October 1st, 2010
For the last month, Digital DJ Tips has been running a free draw to win one of three copies of Mixed in Key (US$58), the software that lets digital DJs apply harmonic mixing to their tune selections for smoother DJ sets.
We’re pleased to announce the winners. John Clear from Chunan, T’Ai-Wan in Taiwan; Rikelvin Rivers Rodriguez of San Juan, Puerto Rico; and Rob Howes, of Nottingham, UK, have all been drawn out of the hat randomly from the scores of entries we received, and will all be receiving a copy of Mixed in Key for either PC or Mac depending on their preference.
September 4th, 2010
Mixed in Key 4 will help you to perform better sounding mixes.
The people at Mixed in Key saw our recent Mixed in Key 4 review, and were so impressed with the knowledge, enthusiasm and feedback from the Digital DJ Tips readers that they offered us 3 copies of their software (PC or Mac) to give away.
We’ve decide to hold a draw over on the brand-new Digital DJ Tips Facebook Page. It’s easy to enter and the draw will be held on September 30, 2010.
August 31st, 2010
Palm Beach made a great venue for me to test out mixing in key for the first time.
In my Mixed in Key Review – Part 1, I looked at the theory behind mixing in key and how Mixed in Key (US$58) can help DJs to take advantage of harmonic mixing to play better sets. In this part I’m going to put it all to the test by DJing at a proper gig for the first time using the Mixed in Key / Camelot wheel system.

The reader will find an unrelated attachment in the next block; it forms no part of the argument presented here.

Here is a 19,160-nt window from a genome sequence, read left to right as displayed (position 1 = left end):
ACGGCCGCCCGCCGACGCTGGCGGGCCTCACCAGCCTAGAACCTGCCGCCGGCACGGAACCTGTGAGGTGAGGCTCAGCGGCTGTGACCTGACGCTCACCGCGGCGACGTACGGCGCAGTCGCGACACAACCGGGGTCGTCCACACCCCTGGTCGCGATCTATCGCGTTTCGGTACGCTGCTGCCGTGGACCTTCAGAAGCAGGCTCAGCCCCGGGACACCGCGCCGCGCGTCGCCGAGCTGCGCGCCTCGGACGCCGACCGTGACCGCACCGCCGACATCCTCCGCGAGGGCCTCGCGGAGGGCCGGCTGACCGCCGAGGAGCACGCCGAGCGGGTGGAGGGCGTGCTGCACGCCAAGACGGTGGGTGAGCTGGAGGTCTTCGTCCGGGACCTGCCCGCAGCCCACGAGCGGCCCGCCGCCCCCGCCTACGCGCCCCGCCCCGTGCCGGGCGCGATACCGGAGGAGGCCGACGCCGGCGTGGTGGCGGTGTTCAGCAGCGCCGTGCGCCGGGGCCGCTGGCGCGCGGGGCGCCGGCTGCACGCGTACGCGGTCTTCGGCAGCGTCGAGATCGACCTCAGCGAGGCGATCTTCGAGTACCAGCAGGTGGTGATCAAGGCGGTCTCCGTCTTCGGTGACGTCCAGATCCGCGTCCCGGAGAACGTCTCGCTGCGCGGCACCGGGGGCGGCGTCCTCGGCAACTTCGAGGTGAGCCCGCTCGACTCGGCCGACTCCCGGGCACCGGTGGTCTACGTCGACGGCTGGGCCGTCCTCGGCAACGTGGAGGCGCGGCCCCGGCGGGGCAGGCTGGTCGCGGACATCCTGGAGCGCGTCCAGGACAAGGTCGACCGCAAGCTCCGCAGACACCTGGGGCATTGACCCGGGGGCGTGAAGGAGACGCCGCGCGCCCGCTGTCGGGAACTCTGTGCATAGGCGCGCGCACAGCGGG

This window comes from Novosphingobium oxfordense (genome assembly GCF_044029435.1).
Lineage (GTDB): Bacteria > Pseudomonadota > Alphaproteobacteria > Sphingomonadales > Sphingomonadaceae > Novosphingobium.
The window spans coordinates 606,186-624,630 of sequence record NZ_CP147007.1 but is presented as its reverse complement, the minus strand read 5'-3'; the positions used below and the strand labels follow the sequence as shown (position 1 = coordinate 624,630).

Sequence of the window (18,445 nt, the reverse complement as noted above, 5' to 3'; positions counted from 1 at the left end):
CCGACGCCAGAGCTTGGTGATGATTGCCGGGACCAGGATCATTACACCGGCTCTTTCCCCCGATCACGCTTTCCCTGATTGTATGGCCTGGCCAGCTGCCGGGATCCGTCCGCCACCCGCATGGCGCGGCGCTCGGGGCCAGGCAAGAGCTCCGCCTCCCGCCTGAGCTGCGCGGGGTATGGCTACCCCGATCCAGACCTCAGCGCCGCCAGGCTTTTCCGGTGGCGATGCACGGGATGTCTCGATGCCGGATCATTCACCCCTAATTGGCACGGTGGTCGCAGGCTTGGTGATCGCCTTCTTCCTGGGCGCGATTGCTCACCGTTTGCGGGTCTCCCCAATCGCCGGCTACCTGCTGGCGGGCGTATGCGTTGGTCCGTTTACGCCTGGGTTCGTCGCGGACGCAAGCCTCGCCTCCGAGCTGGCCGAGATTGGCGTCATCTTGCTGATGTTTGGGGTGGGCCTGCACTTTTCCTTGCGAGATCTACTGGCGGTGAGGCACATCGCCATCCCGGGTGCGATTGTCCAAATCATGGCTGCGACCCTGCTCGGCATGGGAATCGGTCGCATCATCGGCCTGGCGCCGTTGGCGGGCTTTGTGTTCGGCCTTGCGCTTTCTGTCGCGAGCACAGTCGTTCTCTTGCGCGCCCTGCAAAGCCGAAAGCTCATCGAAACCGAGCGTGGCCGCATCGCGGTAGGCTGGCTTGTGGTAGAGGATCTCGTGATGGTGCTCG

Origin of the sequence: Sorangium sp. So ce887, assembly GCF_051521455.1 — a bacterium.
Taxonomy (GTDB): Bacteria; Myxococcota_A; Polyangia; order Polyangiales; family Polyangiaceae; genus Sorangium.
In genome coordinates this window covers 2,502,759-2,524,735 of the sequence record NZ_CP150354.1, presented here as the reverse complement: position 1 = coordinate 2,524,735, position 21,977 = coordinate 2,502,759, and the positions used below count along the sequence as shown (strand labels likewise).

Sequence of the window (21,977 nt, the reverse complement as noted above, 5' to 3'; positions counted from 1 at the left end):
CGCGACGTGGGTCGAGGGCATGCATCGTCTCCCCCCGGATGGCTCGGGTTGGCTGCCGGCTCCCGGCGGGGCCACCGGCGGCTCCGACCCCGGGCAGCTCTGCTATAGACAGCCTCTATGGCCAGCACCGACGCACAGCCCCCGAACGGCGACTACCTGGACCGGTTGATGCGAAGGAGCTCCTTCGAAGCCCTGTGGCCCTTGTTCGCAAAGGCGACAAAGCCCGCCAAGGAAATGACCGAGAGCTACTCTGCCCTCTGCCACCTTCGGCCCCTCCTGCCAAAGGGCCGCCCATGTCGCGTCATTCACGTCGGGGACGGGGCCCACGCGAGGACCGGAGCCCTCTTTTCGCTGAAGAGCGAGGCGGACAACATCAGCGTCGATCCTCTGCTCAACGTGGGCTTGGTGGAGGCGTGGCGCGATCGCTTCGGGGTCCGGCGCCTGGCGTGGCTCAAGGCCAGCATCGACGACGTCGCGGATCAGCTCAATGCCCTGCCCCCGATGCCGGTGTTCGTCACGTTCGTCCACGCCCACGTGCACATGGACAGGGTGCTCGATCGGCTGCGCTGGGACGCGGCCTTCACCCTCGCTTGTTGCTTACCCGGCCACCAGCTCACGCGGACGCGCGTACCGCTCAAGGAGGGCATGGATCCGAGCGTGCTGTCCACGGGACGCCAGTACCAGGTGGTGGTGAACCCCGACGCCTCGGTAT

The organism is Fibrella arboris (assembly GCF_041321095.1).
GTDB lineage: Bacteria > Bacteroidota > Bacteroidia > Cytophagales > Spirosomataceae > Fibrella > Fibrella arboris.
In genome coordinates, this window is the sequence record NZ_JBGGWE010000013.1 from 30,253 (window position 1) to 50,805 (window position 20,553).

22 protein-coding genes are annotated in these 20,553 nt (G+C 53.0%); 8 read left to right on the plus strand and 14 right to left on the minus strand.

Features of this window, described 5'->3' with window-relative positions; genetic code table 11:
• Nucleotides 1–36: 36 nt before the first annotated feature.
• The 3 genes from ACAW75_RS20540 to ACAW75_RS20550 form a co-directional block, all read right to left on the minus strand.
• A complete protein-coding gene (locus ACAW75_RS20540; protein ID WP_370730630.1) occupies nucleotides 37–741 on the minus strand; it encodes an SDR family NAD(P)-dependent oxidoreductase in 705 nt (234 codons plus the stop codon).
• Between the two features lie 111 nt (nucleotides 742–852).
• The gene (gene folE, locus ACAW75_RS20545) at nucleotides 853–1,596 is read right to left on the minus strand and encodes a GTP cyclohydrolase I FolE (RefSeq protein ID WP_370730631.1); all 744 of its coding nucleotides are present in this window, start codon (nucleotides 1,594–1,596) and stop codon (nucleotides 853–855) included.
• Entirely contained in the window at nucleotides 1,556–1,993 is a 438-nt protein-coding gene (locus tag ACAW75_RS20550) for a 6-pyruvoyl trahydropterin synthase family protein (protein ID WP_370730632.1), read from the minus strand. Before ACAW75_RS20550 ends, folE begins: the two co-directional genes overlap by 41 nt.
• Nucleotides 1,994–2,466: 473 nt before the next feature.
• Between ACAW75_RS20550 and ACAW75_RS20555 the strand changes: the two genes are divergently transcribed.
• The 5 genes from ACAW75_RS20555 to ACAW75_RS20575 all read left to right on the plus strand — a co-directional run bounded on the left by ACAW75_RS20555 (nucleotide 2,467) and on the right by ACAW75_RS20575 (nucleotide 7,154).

I’ve got only one rule: every mix has to be harmonically matched using my new-found musical data. I’m about to show you all the mistakes so you don’t have to make them yourself!
August 30th, 2010
Pete Tong endorses Mixed in Key; as a DJ tool it is definitely worth at least considering it for improving your sets.
Mixing in key is something that lots of DJs vaguely know they ought to have a go at. Top DJs mention mixing in key, and many commercial mix CDs use key mixing. In some scenes, like trance, where the melodic content of music is really important, mixing in key is quite widely accepted; and for all DJs, it can make your mixes smoother and more professional-sounding.
Nonetheless, for most mixing in key with software like Mixed in Key remains somewhere between a mystery and an ideal. While some DJs come from a musical background, many don’t, and for those, any tool that can help them do it must be worth investigating.